Q: New audiences? Or still academic engagement?
Unsure if we’re getting that traffic - don’t imagine that catered search is true with general public. Might be getting a bit of that. Don’t think we want the front page of any of these projects to “lose space” documenting what the project is to the public. Difficult for first glance to tell what the instances are and what sort of researchers are engaged. Need to dig a bit to find an about, the about isn’t necessarily clear as to what’s going on. So that’s the biggest thing. We’ll hint at our design logics and substantive logics for each platform, but it doesn't always make it clear what the motivations are of each instance. I would want that to be more explicit so that outside users could explore with those understandings of who we are and what we’re trying to do.
Q: Main things that you think people want to do in PECE?
Tough. There have been interesting shorter-term projects that I’ve never imagined PECE hosting, but have been effective. I’ve wondered whether there is sustained engagement after a project might end. Thinking of different projects running through center of ethnography, maybe some of the 4S stuff, people being enrolled (more highly structured projects) for a particular period - really effective at getting a lot of content on the site and forcing engagement. Toxic subjects and places - spreadsheet where people are assigned artifacts to annotate. Thinking about how someone who first gets accustomed to using the platform like that might eventually use it for their own individual use, interested if we speak with people who were initially enrolled for a short period and what that looked like. Teaching through it feels timely right now - what kind of teaching through PECE offers that other platforms don’t - something we’ve long needed to articulate. Comes down to shared questions again. Had a pet project of wanting to turn PECE into a tool for patients. Interesting, same problems we’re attending to in ethnographic research are those digital medical records make messes of too. Interesting to think about the affordances that PECE offers.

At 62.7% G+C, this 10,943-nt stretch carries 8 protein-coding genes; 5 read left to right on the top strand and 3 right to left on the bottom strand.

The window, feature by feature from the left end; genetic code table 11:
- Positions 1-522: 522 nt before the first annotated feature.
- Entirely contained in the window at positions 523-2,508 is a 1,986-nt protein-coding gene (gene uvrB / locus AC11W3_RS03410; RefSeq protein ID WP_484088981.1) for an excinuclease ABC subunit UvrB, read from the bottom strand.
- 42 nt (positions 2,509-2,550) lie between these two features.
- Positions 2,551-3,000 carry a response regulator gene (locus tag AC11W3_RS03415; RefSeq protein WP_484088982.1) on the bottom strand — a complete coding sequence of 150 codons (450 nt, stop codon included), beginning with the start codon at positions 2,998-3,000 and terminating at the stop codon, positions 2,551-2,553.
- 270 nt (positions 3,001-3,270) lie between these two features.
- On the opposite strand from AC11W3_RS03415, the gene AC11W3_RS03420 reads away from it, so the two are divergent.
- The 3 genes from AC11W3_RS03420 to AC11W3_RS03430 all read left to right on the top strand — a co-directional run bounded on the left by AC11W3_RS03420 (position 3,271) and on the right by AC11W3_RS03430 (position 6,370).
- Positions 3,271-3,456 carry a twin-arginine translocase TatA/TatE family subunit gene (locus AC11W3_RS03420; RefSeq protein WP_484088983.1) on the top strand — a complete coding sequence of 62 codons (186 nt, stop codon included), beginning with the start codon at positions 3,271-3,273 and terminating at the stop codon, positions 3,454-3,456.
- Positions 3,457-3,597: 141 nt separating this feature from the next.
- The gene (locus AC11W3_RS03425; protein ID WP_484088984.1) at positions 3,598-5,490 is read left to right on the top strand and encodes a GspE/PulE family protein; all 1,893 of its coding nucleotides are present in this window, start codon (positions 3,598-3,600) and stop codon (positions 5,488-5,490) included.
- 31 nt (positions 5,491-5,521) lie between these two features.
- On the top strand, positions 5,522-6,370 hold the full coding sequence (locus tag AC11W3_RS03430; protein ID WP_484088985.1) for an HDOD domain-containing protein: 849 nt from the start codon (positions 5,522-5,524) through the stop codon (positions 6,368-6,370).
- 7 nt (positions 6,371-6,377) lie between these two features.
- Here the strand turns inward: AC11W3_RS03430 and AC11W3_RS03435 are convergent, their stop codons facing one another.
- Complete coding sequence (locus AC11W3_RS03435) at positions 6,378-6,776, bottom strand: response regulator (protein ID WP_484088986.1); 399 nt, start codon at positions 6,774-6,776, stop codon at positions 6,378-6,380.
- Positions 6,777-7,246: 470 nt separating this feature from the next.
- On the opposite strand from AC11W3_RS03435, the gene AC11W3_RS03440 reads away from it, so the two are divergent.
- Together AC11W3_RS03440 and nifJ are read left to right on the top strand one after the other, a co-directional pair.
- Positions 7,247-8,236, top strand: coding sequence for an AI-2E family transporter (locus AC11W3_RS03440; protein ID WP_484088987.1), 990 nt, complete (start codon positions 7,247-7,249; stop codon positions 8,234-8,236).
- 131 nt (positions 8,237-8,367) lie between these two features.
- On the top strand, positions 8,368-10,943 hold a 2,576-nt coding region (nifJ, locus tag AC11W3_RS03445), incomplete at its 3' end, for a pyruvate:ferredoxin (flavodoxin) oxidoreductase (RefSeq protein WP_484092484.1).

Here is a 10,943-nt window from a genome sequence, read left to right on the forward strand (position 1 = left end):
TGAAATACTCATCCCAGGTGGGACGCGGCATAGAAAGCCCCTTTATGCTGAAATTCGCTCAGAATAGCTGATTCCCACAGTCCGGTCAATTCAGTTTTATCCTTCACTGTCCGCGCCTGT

Q: Do you feel this is a branching off of using PECE for a non-ethnographic research / teaching, sort of non-academic use as a branch off, or as also pretty tied in to how PECE is being currently used?
Q: If you were to design PECE as a tool for patients, would want to work with patients to identify what they need from it, in the same way we’re trying to find out what academics need from it now.
It is a lot of the same elements, but there is a bit of a different ordering of how they play out. Groups aren’t nearly as fundamental for patients as they are for the asthma files. To think about how that would look differently, technically too.
It’s really easy to be critical of PECE. This is some of the frustration. It’s not intuitive, it feels clunky, but it’s in a state that I couldn’t have imagined five years ago for ease of use. I have to remind myself of that too, put it in perspective. So much work has been put into it, it still has some technical barriers, isn’t necessarily user-friendly in the ways we wish it could be, but it’s really come a long way. You could get descriptions from Lindsay about what it looked like earlier on - screenshots. Still very excited about where it’s at right now.
Anonymous, "Redesigning PECE Founder Interview Notes - Alli Morgan", contributed by Hillary Abraham and Lucy Pei, Platform for Experimental Collaborative Ethnography, Platform for Experimental Collaborative Ethnography, last modified 16 December 2020, accessed 24 September 2021.